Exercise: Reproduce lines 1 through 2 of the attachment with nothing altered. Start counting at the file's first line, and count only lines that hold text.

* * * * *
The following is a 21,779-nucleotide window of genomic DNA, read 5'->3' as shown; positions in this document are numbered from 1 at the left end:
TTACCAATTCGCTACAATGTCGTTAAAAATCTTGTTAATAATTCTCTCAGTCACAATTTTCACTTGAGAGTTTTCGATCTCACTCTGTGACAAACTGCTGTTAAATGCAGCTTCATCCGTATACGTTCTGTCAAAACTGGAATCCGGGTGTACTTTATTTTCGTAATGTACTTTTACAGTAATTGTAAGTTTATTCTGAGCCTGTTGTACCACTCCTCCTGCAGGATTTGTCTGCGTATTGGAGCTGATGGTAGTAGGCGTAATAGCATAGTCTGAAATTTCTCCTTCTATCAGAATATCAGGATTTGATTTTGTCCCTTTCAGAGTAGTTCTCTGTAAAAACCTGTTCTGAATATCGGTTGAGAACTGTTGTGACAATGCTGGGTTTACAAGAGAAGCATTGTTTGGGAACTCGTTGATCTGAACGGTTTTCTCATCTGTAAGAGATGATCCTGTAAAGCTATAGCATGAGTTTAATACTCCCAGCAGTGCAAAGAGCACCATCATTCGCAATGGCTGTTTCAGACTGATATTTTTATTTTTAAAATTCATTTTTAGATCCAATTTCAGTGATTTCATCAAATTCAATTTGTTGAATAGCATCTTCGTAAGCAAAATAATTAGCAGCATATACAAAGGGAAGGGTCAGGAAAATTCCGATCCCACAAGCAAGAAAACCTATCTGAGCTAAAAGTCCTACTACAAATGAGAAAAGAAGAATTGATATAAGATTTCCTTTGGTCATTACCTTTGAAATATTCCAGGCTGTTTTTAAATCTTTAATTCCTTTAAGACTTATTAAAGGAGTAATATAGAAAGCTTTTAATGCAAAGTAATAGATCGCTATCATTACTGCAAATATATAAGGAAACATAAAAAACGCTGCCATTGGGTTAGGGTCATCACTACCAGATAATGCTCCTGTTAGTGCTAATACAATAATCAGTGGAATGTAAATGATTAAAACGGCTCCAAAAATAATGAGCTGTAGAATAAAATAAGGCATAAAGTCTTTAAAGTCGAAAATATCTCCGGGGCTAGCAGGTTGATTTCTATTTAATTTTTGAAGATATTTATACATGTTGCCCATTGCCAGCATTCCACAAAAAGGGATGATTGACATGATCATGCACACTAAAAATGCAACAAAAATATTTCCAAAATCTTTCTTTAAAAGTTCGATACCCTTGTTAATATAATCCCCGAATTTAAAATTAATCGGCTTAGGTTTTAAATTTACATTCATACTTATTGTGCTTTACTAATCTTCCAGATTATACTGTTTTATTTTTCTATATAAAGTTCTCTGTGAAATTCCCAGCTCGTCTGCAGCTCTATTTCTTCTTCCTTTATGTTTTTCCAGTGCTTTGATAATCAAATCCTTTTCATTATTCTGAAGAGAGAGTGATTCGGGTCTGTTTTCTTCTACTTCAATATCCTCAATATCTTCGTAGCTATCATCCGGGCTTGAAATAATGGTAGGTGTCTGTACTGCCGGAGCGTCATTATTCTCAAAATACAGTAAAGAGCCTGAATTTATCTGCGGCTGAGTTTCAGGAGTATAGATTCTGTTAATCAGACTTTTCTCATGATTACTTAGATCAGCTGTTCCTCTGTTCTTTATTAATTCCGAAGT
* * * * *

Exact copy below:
The following is a 21,779-nucleotide window of genomic DNA, read 5'->3' as shown; positions in this document are numbered from 1 at the left end:
TTACCAATTCGCTACAATGTCGTTAAAAATCTTGTTAATAATTCTCTCAGTCACAATTTTCACTTGAGAGTTTTCGATCTCACTCTGTGACAAACTGCTGTTAAATGCAGCTTCATCCGTATACGTTCTGTCAAAACTGGAATCCGGGTGTACTTTATTTTCGTAATGTACTTTTACAGTAATTGTAAGTTTATTCTGAGCCTGTTGTACCACTCCTCCTGCAGGATTTGTCTGCGTATTGGAGCTGATGGTAGTAGGCGTAATAGCATAGTCTGAAATTTCTCCTTCTATCAGAATATCAGGATTTGATTTTGTCCCTTTCAGAGTAGTTCTCTGTAAAAACCTGTTCTGAATATCGGTTGAGAACTGTTGTGACAATGCTGGGTTTACAAGAGAAGCATTGTTTGGGAACTCGTTGATCTGAACGGTTTTCTCATCTGTAAGAGATGATCCTGTAAAGCTATAGCATGAGTTTAATACTCCCAGCAGTGCAAAGAGCACCATCATTCGCAATGGCTGTTTCAGACTGATATTTTTATTTTTAAAATTCATTTTTAGATCCAATTTCAGTGATTTCATCAAATTCAATTTGTTGAATAGCATCTTCGTAAGCAAAATAATTAGCAGCATATACAAAGGGAAGGGTCAGGAAAATTCCGATCCCACAAGCAAGAAAACCTATCTGAGCTAAAAGTCCTACTACAAATGAGAAAAGAAGAATTGATATAAGATTTCCTTTGGTCATTACCTTTGAAATATTCCAGGCTGTTTTTAAATCTTTAATTCCTTTAAGACTTATTAAAGGAGTAATATAGAAAGCTTTTAATGCAAAGTAATAGATCGCTATCATTACTGCAAATATATAAGGAAACATAAAAAACGCTGCCATTGGGTTAGGGTCATCACTACCAGATAATGCTCCTGTTAGTGCTAATACAATAATCAGTGGAATGTAAATGATTAAAACGGCTCCAAAAATAATGAGCTGTAGAATAAAATAAGGCATAAAGTCTTTAAAGTCGAAAATATCTCCGGGGCTAGCAGGTTGATTTCTATTTAATTTTTGAAGATATTTATACATGTTGCCCATTGCCAGCATTCCACAAAAAGGGATGATTGACATGATCATGCACACTAAAAATGCAACAAAAATATTTCCAAAATCTTTCTTTAAAAGTTCGATACCCTTGTTAATATAATCCCCGAATTTAAAATTAATCGGCTTAGGTTTTAAATTTACATTCATACTTATTGTGCTTTACTAATCTTCCAGATTATACTGTTTTATTTTTCTATATAAAGTTCTCTGTGAAATTCCCAGCTCGTCTGCAGCTCTATTTCTTCTTCCTTTATGTTTTTCCAGTGCTTTGATAATCAAATCCTTTTCATTATTCTGAAGAGAGAGTGATTCGGGTCTGTTTTCTTCTACTTCAATATCCTCAATATCTTCGTAGCTATCATCCGGGCTTGAAATAATGGTAGGTGTCTGTACTGCCGGAGCGTCATTATTCTCAAAATACAGTAAAGAGCCTGAATTTATCTGCGGCTGAGTTTCAGGAGTATAGATTCTGTTAATCAGACTTTTCTCATGATTACTTAGATCAGCTGTTCCTCTGTTCTTTATTAATTCCGAAGT